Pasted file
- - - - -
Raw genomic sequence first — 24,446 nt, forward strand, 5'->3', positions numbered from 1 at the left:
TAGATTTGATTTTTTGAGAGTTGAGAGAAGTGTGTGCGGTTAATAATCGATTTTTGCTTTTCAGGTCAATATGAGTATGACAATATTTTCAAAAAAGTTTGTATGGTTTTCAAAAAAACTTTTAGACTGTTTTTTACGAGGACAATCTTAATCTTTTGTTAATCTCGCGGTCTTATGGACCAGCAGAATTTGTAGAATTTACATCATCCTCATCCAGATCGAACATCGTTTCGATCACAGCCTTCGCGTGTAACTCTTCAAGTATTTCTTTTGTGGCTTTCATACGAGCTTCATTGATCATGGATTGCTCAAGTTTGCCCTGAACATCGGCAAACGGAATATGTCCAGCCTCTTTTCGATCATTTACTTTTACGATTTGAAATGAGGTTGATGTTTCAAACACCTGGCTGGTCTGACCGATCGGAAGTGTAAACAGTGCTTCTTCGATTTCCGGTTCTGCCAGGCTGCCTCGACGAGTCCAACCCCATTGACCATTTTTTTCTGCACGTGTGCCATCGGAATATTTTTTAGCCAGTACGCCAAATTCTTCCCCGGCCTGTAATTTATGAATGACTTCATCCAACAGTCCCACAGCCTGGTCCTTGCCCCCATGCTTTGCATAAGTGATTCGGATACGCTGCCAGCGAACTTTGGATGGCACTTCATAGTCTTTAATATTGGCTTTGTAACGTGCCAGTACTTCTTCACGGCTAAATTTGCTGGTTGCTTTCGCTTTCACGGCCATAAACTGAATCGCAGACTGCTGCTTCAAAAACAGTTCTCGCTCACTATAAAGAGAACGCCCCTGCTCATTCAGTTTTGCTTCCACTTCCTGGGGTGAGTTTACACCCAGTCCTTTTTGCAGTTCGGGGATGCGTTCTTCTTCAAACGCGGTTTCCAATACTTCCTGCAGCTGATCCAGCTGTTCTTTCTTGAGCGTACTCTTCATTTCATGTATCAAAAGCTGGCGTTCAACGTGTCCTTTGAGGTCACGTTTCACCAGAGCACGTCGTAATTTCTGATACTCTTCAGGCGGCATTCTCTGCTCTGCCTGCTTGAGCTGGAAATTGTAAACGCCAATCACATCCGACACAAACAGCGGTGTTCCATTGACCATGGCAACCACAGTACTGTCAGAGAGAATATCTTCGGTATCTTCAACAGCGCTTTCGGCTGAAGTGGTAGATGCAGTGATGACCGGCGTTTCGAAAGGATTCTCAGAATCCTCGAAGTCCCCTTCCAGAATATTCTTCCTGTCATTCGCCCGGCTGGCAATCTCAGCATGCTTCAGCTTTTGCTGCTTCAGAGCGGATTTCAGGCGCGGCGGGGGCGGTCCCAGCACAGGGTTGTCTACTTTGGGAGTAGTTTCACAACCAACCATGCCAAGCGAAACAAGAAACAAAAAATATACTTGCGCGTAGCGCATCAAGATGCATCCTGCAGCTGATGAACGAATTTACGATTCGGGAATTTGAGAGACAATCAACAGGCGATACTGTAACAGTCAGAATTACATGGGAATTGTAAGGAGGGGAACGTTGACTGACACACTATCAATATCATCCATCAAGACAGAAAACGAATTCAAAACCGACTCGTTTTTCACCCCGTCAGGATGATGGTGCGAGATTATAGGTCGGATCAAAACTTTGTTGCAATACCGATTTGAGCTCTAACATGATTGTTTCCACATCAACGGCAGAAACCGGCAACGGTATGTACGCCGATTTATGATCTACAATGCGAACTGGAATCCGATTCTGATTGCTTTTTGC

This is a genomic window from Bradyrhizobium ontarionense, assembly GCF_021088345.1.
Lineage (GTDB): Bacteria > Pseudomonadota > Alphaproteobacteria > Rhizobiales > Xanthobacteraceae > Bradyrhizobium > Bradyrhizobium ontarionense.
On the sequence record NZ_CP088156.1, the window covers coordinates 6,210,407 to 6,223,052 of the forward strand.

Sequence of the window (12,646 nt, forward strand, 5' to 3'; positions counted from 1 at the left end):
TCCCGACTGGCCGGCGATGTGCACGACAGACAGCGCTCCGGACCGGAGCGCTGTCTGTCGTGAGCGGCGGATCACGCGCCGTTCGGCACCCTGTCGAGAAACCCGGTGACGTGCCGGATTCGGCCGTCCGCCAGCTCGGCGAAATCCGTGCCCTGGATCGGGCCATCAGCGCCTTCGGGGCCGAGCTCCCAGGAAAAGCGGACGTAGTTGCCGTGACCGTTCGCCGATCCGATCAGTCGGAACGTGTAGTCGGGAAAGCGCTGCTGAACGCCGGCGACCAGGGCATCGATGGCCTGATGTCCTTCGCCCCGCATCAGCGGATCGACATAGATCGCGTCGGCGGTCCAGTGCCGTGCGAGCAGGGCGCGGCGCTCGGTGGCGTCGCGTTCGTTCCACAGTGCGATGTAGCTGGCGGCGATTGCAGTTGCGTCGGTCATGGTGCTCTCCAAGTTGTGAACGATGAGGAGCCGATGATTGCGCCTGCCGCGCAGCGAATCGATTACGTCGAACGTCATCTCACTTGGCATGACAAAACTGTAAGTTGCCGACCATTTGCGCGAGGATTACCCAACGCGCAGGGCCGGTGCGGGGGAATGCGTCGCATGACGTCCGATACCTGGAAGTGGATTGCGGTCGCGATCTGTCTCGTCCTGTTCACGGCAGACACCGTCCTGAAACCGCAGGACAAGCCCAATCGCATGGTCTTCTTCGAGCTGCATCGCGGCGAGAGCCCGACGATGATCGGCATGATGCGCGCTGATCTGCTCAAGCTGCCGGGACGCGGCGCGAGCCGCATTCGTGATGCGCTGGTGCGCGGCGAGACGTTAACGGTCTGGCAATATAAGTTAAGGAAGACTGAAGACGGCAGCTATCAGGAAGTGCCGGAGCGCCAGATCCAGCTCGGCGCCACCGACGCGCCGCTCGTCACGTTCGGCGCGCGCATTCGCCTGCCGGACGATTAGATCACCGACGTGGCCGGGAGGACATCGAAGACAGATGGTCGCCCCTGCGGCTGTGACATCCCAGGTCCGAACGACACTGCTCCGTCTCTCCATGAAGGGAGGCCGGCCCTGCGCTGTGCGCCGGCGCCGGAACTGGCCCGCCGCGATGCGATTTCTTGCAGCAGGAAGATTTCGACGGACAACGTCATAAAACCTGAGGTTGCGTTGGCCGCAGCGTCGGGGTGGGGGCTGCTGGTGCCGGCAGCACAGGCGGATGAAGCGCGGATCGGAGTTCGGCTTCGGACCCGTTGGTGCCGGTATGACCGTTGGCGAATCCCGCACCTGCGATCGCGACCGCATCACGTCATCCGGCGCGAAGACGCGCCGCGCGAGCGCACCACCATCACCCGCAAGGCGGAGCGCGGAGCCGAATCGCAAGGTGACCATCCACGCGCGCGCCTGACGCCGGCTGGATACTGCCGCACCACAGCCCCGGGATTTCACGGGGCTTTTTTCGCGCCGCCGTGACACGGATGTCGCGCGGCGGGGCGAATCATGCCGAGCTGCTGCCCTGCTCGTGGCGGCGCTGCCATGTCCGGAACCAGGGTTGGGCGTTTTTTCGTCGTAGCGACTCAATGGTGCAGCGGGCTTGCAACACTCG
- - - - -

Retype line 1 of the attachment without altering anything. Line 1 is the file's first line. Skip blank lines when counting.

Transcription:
Raw genomic sequence first — 24,446 nt, forward strand, 5'->3', positions numbered from 1 at the left: